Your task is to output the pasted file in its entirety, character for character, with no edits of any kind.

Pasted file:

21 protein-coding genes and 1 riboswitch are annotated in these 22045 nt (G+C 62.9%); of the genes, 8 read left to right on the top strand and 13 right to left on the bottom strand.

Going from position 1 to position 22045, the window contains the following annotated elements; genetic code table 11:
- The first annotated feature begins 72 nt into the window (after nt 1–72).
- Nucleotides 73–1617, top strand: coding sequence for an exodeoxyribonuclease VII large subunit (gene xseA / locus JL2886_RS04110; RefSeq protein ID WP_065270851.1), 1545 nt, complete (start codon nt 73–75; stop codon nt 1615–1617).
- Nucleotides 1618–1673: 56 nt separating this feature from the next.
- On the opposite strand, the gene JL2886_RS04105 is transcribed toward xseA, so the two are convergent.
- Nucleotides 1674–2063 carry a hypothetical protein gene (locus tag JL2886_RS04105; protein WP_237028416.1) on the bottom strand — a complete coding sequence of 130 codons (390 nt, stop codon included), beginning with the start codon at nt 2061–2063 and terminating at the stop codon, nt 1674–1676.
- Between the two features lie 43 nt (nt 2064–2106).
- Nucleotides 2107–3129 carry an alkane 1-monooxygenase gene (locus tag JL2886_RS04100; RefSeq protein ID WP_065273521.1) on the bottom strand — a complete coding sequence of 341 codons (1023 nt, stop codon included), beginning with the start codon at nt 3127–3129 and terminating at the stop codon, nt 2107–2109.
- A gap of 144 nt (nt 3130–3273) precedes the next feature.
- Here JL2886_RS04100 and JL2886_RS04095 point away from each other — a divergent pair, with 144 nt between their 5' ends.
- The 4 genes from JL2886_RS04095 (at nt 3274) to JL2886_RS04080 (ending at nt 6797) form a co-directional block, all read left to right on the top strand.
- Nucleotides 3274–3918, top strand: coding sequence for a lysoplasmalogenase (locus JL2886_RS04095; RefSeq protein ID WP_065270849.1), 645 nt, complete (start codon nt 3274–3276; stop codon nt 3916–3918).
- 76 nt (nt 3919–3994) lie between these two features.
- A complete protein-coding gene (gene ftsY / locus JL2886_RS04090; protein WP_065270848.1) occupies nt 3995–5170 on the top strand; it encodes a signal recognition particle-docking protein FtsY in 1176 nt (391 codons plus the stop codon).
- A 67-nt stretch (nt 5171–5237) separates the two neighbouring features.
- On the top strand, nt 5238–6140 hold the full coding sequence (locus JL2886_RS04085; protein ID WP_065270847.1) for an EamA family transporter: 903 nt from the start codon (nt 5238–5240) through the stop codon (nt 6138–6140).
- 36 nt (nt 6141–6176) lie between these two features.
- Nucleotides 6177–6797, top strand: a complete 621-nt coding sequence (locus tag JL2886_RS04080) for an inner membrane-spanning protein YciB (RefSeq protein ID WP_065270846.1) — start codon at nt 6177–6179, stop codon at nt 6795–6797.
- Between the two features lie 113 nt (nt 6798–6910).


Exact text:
21 protein-coding genes and 1 riboswitch are annotated in these 22045 nt (G+C 62.9%); of the genes, 8 read left to right on the top strand and 13 right to left on the bottom strand.

Going from position 1 to position 22045, the window contains the following annotated elements; genetic code table 11:
- The first annotated feature begins 72 nt into the window (after nt 1–72).
- Nucleotides 73–1617, top strand: coding sequence for an exodeoxyribonuclease VII large subunit (gene xseA / locus JL2886_RS04110; RefSeq protein ID WP_065270851.1), 1545 nt, complete (start codon nt 73–75; stop codon nt 1615–1617).
- Nucleotides 1618–1673: 56 nt separating this feature from the next.
- On the opposite strand, the gene JL2886_RS04105 is transcribed toward xseA, so the two are convergent.
- Nucleotides 1674–2063 carry a hypothetical protein gene (locus tag JL2886_RS04105; protein WP_237028416.1) on the bottom strand — a complete coding sequence of 130 codons (390 nt, stop codon included), beginning with the start codon at nt 2061–2063 and terminating at the stop codon, nt 1674–1676.
- Between the two features lie 43 nt (nt 2064–2106).
- Nucleotides 2107–3129 carry an alkane 1-monooxygenase gene (locus tag JL2886_RS04100; RefSeq protein ID WP_065273521.1) on the bottom strand — a complete coding sequence of 341 codons (1023 nt, stop codon included), beginning with the start codon at nt 3127–3129 and terminating at the stop codon, nt 2107–2109.
- A gap of 144 nt (nt 3130–3273) precedes the next feature.
- Here JL2886_RS04100 and JL2886_RS04095 point away from each other — a divergent pair, with 144 nt between their 5' ends.
- The 4 genes from JL2886_RS04095 (at nt 3274) to JL2886_RS04080 (ending at nt 6797) form a co-directional block, all read left to right on the top strand.
- Nucleotides 3274–3918, top strand: coding sequence for a lysoplasmalogenase (locus JL2886_RS04095; RefSeq protein ID WP_065270849.1), 645 nt, complete (start codon nt 3274–3276; stop codon nt 3916–3918).
- 76 nt (nt 3919–3994) lie between these two features.
- A complete protein-coding gene (gene ftsY / locus JL2886_RS04090; protein WP_065270848.1) occupies nt 3995–5170 on the top strand; it encodes a signal recognition particle-docking protein FtsY in 1176 nt (391 codons plus the stop codon).
- A 67-nt stretch (nt 5171–5237) separates the two neighbouring features.
- On the top strand, nt 5238–6140 hold the full coding sequence (locus JL2886_RS04085; protein ID WP_065270847.1) for an EamA family transporter: 903 nt from the start codon (nt 5238–5240) through the stop codon (nt 6138–6140).
- 36 nt (nt 6141–6176) lie between these two features.
- Nucleotides 6177–6797, top strand: a complete 621-nt coding sequence (locus tag JL2886_RS04080) for an inner membrane-spanning protein YciB (RefSeq protein ID WP_065270846.1) — start codon at nt 6177–6179, stop codon at nt 6795–6797.
- Between the two features lie 113 nt (nt 6798–6910).